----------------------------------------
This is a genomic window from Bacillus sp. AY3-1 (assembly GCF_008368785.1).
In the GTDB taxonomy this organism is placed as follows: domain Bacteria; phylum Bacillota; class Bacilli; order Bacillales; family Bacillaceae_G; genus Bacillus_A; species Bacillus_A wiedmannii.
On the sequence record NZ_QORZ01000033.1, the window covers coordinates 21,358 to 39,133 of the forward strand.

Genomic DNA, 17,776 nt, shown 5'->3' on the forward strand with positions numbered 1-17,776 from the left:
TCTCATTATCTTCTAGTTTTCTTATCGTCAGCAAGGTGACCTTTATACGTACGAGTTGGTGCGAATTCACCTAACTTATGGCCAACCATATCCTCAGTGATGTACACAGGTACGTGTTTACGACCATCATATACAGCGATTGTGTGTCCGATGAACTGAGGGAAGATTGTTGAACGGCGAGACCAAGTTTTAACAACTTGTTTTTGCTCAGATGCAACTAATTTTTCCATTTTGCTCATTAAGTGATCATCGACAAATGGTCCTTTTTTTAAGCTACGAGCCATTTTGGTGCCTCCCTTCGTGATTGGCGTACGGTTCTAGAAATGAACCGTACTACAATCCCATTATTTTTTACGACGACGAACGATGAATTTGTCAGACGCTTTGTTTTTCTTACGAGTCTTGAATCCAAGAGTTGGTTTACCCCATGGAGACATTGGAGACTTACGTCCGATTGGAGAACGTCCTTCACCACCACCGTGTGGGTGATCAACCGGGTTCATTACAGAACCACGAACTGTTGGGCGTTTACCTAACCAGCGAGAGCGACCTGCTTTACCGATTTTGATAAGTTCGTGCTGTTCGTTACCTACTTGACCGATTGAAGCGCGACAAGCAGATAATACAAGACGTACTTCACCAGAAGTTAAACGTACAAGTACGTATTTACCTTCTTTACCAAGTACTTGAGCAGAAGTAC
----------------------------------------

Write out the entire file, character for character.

This is a genomic window from Bacillus sp. AY3-1 (assembly GCF_008368785.1).
In the GTDB taxonomy this organism is placed as follows: domain Bacteria; phylum Bacillota; class Bacilli; order Bacillales; family Bacillaceae_G; genus Bacillus_A; species Bacillus_A wiedmannii.
On the sequence record NZ_QORZ01000033.1, the window covers coordinates 21,358 to 39,133 of the forward strand.

Genomic DNA, 17,776 nt, shown 5'->3' on the forward strand with positions numbered 1-17,776 from the left:
TCTCATTATCTTCTAGTTTTCTTATCGTCAGCAAGGTGACCTTTATACGTACGAGTTGGTGCGAATTCACCTAACTTATGGCCAACCATATCCTCAGTGATGTACACAGGTACGTGTTTACGACCATCATATACAGCGATTGTGTGTCCGATGAACTGAGGGAAGATTGTTGAACGGCGAGACCAAGTTTTAACAACTTGTTTTTGCTCAGATGCAACTAATTTTTCCATTTTGCTCATTAAGTGATCATCGACAAATGGTCCTTTTTTTAAGCTACGAGCCATTTTGGTGCCTCCCTTCGTGATTGGCGTACGGTTCTAGAAATGAACCGTACTACAATCCCATTATTTTTTACGACGACGAACGATGAATTTGTCAGACGCTTTGTTTTTCTTACGAGTCTTGAATCCAAGAGTTGGTTTACCCCATGGAGACATTGGAGACTTACGTCCGATTGGAGAACGTCCTTCACCACCACCGTGTGGGTGATCAACCGGGTTCATTACAGAACCACGAACTGTTGGGCGTTTACCTAACCAGCGAGAGCGACCTGCTTTACCGATTTTGATAAGTTCGTGCTGTTCGTTACCTACTTGACCGATTGAAGCGCGACAAGCAGATAATACAAGACGTACTTCACCAGAAGTTAAACGTACAAGTACGTATTTACCTTCTTTACCAAGTACTTGAGCAGAAGTAC